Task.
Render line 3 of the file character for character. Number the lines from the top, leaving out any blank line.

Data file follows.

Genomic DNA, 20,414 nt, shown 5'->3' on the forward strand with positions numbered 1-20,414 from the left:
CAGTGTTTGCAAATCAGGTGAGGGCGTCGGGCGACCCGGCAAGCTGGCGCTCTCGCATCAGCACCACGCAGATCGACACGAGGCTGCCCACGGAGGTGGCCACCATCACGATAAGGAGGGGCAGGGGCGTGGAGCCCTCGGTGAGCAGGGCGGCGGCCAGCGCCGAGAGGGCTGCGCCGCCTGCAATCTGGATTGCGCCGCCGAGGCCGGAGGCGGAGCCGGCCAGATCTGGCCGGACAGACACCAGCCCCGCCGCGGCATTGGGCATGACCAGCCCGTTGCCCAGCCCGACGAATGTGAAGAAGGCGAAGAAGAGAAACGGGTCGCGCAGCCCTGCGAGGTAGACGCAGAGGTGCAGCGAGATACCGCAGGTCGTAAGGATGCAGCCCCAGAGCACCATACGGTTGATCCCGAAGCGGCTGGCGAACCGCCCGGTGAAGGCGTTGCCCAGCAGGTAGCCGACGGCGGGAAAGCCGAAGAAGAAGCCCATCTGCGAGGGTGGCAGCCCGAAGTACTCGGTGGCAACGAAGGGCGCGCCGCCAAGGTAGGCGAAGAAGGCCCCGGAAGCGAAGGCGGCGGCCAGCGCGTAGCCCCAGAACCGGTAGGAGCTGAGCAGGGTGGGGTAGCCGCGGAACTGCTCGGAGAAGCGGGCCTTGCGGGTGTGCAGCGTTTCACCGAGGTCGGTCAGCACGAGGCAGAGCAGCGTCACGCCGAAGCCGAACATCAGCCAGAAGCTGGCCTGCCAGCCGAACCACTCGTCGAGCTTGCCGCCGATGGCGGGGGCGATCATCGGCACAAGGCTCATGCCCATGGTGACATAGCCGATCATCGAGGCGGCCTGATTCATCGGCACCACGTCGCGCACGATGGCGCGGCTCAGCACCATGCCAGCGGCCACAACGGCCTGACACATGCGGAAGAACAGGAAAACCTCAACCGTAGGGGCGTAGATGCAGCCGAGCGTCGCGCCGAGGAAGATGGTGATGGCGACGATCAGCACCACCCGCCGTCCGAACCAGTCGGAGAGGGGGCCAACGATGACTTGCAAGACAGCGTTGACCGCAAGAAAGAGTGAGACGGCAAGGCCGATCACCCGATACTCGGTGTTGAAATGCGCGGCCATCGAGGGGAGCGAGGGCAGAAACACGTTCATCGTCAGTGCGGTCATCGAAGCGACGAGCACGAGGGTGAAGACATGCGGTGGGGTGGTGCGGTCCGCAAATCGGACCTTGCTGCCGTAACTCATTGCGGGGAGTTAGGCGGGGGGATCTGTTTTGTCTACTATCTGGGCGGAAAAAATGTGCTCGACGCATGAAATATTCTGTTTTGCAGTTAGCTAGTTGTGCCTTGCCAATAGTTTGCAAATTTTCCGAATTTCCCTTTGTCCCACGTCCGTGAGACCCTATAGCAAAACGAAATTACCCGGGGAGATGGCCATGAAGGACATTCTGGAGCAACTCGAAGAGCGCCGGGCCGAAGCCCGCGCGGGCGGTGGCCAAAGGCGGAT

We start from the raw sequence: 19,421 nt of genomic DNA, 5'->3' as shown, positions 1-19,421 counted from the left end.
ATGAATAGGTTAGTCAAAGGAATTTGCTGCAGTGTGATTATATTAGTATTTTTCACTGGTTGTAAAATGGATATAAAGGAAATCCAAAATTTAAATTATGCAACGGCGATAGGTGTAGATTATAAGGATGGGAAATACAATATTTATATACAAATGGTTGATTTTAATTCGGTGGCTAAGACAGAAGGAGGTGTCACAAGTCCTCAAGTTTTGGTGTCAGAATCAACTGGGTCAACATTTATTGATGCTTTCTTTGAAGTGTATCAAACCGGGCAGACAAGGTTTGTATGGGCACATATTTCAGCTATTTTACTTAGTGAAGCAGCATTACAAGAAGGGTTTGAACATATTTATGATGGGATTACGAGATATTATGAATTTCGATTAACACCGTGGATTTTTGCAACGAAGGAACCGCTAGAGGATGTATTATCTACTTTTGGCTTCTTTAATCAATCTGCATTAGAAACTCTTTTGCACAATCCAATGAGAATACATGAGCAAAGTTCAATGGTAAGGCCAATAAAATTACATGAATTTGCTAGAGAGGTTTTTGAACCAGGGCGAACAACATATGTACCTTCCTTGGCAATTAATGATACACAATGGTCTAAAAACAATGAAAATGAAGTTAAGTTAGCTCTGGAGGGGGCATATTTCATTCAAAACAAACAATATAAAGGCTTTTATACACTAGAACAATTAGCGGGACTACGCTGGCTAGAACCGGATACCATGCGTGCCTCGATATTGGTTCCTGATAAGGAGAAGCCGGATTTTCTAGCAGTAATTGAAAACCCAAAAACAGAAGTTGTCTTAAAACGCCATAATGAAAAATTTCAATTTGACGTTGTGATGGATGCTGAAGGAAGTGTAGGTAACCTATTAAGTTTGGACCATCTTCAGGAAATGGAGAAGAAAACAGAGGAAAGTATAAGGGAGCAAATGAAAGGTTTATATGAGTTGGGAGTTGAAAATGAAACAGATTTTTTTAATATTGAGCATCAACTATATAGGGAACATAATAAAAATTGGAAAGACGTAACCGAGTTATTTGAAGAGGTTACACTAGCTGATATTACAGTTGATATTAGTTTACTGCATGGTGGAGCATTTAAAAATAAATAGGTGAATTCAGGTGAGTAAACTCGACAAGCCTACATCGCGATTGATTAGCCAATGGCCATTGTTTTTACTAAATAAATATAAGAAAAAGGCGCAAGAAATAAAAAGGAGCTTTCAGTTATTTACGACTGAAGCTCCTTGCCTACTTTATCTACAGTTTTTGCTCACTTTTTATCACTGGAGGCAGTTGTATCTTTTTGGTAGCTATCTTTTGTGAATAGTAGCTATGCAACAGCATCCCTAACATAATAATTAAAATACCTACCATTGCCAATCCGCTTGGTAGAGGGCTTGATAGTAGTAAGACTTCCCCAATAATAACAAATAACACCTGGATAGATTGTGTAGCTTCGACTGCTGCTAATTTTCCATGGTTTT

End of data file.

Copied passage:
We start from the raw sequence: 19,421 nt of genomic DNA, 5'->3' as shown, positions 1-19,421 counted from the left end.